The removal of the information service from Clyde Cameron College to the ACTU was in the guise of a joint venture agreement between TUTA and Brittvale, a wholly owned ACTU company. It is interesting what a company search will reveal. Ms Jennie George, an executive member and director secretary of this company Brittvale, is also the executive chairperson of the Trade Union Training Authority. She gets paid by the ACTU while having her income subsidised by the taxpayers of Australia through the money she gets paid by TUTA, of which she is the executive chairperson. In anybody's language, Ms George has a conflict of interest. A clearer, more unambiguous conflict of interest is hard to imagine. Yet Ms George never declared this conflict. The opposition had to chase the paper trail and find its way through the maze of intrigue to expose this gross conflict.

  Ms Wood's response when that situation was put to her yesterday in the Senate estimates committee was: `We don't make inquiries into the organisations with which we have contracts.' The authority does not bother making inquiries! If it is the ACTU it is okay. It says, `We do not have to bother with that; that is okay because we are really the plaything of the ACTU.' No due diligence was undertaken by the Trade Union Training Authority; there was no checking up in any shape or form.

  Under section 22 of the Trade Union Training Authority Act there was a clear and unambiguous obligation on Ms George to declare that interest. She failed to do so. It was never recorded in the minutes and the Minister for Defence, Senator Robert Ray, kindly agreed to get legal advice on whether Ms George should stand aside. In the meantime Ms George should stand aside to ensure that there is no further allegation of conflict of interest. It was a matter serious enough for the minister to acknowledge.

Senator Carr —That is just nonsense.

Senator ABETZ —It is not nonsense. Those opposite went very quiet when I got to specific examples and showed the absolute corruption and conflict of interest, but we have just had this little squeak from Senator Carr. He knows full well that his state colleague Senator Robert Ray agreed that it should be investigated and that there was sufficient prima facie evidence there to consider it.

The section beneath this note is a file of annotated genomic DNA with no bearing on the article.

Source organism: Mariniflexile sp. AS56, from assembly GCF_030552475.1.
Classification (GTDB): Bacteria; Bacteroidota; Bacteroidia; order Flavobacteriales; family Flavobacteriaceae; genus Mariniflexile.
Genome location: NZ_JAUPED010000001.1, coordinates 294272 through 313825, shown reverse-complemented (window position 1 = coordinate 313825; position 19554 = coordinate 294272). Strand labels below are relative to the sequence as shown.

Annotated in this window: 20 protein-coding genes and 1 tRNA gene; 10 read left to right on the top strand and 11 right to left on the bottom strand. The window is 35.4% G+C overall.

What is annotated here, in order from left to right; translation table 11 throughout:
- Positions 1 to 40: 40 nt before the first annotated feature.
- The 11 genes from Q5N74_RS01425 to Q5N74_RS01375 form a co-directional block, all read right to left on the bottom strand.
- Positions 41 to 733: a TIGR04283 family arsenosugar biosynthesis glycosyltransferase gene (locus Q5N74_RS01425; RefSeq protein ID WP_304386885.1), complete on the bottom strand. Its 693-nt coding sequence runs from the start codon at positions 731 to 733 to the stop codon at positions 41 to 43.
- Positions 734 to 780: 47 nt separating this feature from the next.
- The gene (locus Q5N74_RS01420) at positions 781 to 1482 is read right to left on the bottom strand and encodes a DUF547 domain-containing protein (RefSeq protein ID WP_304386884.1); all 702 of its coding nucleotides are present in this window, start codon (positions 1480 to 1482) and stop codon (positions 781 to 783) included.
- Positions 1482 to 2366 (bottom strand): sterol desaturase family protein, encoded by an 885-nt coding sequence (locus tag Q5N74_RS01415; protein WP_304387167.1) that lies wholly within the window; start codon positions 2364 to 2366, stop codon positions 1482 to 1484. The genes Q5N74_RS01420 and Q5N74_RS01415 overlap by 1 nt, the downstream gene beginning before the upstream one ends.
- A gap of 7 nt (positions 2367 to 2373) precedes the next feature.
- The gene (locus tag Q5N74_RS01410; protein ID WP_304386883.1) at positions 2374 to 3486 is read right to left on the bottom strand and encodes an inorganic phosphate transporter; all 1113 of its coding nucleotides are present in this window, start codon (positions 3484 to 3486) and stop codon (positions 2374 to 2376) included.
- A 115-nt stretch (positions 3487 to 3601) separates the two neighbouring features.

I move on to another point. The manager, Ms Jenny Luck, resigned to contest the election as the Labor candidate for Indi. The Liberal opposition then discovered this scandal of the transfer of the taxpayer funded information service from the Clyde Cameron College to ACTU headquarters. What did Ms Luck tell the Border Mail, the local paper? She is reported as saying:

. . . the move was part of a rationalisation that meant the books, reports and files would be placed in the Trade Union Training Authority head office in Melbourne.

That was untrue. It was moved into ACTU headquarters under a completely separate lease from that of the Trade Union Training Authority. She further said:

  The move had been approved by the authority council, which included representatives of the ACTU, Department of Industrial Relations and employers.

Once again that was untrue. The authority council approved it in retrospect on 23 March, some three weeks later. When I asked Ms Wood whether she had disciplined Ms Luck for providing that misinformation or seeking to correct that misinformation, the answer was no. (Time expired)

  The ACTING DEPUTY PRESIDENT (Senator Colston)—Before I call the next speaker, I mention that informal arrangements have been made to vary speaking times in the following manner: Senator Chris Evans, 10 minutes; Senator Crane, eight minutes; Senator Carr, 10 minutes; Senator Short, seven minutes; Senator Burns, five minutes; and Senator Margetts, five minutes. With the concurrence of the Senate, the clocks will be set accordingly.